During World War II the servicemen and women stationed at the Cape Banks and Henry Head Batteries ‘stood and waited’ in defence of Botany Bay.  In his excellent book “We Stood and Waited” (ISBN 0646045997) Brigadier Ken Fullford describes Sydney’s Anti-Ship Defences from 1939-1945.  At Cape Banks the battery armaments consisted of 2 x 9.2 inch BL Mark 10 guns on Mark 7 mountings for Counter-bombardment and Close Defence.  These guns had a maximum range of 26,400 metres.    At Henry Head there were 2 x QF 18 pounder Mark 2 field guns, Anti-Motor Torpedo Boat and Close Defence capabilities, with a range of 9,140 metres, providing coverage across the entrance to Botany Bay.   Banks Batteries, like North Head,  had a 360 degree arc of fire.  (Illustrations – QF 5.25 gun at Cape Banks & Layout of Cape Banks)

The following is an account from John Whitelaw (Major General J. Whitelaw, AO, CBE), pages 144/5, concerning Bare Island:

One of the more pleasant occasional duties that fell my way while posted at Henry Battery was to relieve the Section Commander at Bare Island for a few days.  The Bare Island Section was to say the least rather a quaint military organisation, one officer, a sergeant, two bombardiers and about ten gunners.  Their main armament comprised two 3 pounder Hotchkiss QF guns which I understand had come from the RAN.  I suspect from their age they may well have beeen in service with the Colonial Navies before the turn of the century.  They were rifled but the years and rust had taken its toll and somewhat smoothed the bore.  The ammunition however was bright and shiny.  The other equipment was quite rudimentary – a telephone and a Hall beach light.  I don’t recall any range finding arrangements.

The charm of Bare Island lay in the barracks and the fortifications and the dozen or so old war veterans in residence.  Sometime between the wars the barracks had been set up as a war veterans’ home.  After a night’s duty and completing the dawn “stand-to” there was nothing more pleasant than to sit in the sun with one or two of the old gentlemen and hear their tales of days past.  To add to the pleasure would be a swim at Congwong Bay en route to Henry Head.

Bare Island must be counted as a gem of colonial military architecture.  Importantly, it was established to control the entrance to Botany Bay in the 1880s.  It had quite a formidable armament – two RML 9 inch 12 ton guns and two RML 80 pounder guns mounted en barbette, together with an impressive RML 10 inch 18 ton mounted in an armoured casemate.  The Fort in those far off days also boasted two 5 barrel 0.45 inch Nordenfelt machine guns on field mountings.  I didn’t see where they were kept but imagine they were housed on the mainland.  There was only one gun of the old armament visible – a 9 inch RML piece lying somewhat forlornly by the causeway inscribed “struck off charge 1923”.  The gun had apparently graced one of the emplacements which had been modified to receive a BL 6 inch Mark 5 gun on a disappearing (hydro-pneumatic) mounting which was emplaced in the late 1890s, about the time the Henry Head Battery was established with two similar guns.  My interest was taken by one of the veterans telling of the 10 inch gun in the armoured casemate.  He said they couldn’t get it out and they wanted the space for a billiard room for the veterans.  the solution was to excavate the rock floor under the gun and lower it;  cement it over, and install the billard table above it.  On inspecting the casemate there was no sign of the gun but the window occupying the embrasure took my eye, as it is not often one sees a small casement window with floral curtains fitted into a piece of15 inch armoured plate.  Apart from the four major emplacements on the ridge of the small island there were a couple of command posts and cut into the rock on the landward side, a rather elegant barracks to accommodate perhaps about 50 troops.  The barracks were built of sandstone, two storeys with verandahs, barracks rooms, NCO and officers quarters, orderly room, mess, kitchen and storerooms, all complete and operating and with direct access to the magazines and emplacements.  For local defence there was a loopholed wall connecting with the cliffs on either flank.  As for the soldiers of Bare Section, they seemed to be quite well catered for in this pleasant seaside barracks.  They tended the venerable 3 pounders mounted on the glacis in front of the RML 10 inch casemate.  It was really quite primitive at that time as the guns were simply mounted in the open on their cone mountings with no emplacements or protection.  Perhaps the refinements came later.  They were a happy crew who carried out their duties and drills to everyone’s satisfaction.  No doubt they kept the Japanese from Botany Bay, certainly they were much appreciated by the old veterans.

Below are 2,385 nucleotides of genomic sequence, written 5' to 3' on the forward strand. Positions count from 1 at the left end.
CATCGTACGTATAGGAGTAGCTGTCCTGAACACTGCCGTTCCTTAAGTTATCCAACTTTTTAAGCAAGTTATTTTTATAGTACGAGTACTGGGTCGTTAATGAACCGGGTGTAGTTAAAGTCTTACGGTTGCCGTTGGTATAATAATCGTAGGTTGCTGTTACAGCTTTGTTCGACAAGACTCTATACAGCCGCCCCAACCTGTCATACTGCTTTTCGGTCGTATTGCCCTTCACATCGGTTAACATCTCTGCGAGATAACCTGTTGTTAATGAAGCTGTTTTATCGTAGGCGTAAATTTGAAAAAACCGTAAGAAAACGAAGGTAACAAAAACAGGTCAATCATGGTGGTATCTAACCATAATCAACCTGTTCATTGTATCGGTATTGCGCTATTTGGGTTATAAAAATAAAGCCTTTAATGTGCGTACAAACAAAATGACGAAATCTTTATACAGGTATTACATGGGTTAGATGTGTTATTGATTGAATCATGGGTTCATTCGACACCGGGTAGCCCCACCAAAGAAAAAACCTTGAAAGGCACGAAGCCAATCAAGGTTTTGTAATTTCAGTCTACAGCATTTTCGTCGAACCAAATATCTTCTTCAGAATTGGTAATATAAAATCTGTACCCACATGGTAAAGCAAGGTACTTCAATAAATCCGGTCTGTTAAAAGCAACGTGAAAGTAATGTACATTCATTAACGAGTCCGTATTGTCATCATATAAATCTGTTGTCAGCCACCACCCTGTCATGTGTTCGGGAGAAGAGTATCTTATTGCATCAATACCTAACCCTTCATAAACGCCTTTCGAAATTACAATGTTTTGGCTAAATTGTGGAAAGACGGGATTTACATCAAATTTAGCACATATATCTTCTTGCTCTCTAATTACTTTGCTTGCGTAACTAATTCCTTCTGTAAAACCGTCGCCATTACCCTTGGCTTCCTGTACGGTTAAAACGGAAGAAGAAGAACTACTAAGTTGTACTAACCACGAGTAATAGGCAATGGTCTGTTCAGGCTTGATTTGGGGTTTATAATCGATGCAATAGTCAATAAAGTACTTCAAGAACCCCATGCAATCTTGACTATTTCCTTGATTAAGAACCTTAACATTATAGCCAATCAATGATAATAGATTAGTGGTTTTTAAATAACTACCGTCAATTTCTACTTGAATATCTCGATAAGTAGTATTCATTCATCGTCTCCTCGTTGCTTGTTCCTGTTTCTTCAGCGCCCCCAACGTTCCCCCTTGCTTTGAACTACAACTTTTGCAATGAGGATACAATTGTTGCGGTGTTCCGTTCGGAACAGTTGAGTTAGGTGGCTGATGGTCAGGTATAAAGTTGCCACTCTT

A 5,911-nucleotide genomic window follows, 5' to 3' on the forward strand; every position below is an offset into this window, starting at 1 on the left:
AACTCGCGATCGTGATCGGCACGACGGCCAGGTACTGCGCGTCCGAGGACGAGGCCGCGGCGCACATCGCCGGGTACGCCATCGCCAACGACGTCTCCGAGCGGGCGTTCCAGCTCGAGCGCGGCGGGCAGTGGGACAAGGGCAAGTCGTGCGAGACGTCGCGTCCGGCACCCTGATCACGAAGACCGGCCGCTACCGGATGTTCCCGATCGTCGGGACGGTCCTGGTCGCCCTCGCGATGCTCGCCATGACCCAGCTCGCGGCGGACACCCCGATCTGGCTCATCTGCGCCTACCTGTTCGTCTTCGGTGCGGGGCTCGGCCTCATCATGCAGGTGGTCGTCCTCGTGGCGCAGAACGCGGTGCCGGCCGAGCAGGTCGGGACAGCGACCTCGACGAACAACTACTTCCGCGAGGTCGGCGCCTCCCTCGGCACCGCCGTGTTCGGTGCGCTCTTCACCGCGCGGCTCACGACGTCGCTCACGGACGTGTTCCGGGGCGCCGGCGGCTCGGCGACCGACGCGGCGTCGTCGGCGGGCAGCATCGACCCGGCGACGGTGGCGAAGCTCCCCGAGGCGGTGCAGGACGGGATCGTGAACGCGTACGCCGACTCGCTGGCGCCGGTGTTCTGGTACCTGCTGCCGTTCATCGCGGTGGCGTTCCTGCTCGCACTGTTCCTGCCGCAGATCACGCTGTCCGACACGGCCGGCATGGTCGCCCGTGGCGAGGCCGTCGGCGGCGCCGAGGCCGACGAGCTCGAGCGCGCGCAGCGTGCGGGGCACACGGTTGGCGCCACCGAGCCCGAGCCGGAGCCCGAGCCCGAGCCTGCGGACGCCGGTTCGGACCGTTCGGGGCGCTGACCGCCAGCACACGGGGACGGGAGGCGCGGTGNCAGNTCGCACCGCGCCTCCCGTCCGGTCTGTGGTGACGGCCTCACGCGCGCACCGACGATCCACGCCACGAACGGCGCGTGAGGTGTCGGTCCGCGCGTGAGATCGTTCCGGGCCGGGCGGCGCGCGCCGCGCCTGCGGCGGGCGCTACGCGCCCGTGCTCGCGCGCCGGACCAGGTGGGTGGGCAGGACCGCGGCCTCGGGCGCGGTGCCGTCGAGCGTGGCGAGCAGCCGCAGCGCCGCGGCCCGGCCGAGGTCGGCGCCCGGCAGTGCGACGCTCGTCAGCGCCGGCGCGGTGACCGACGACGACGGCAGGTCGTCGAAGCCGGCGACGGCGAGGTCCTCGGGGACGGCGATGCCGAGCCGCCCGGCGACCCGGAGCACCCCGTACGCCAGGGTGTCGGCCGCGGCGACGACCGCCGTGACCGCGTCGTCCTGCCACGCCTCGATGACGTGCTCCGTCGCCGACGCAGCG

6 Responses to “Botany Bay Batteries – Cape Banks, Henry Head, Bare Island”
  1. Teema Fugue says:

    Not many people know that at some time after the war, the Engine Room at Banks Bty was the site of a radio active dump and the main entry doors, vent shafts and emergency exits were filled in. However, the dumpers failed to understand that entry to the engine room was via the No 2 gun magazine room corridor which led to a tunnel that led down to the engine room. Half way along the tunnel the air became hot and damp. On further progression into the room a thick hot wet mud filled the floor and surrounds. On taking several photos of the room, they had on development, an Orange haze reflected in the flash light. I was told by some experts into natural disaster training and instruction, that the photos indicate that the air within the room was radio active. Something to think about when exploring old forts.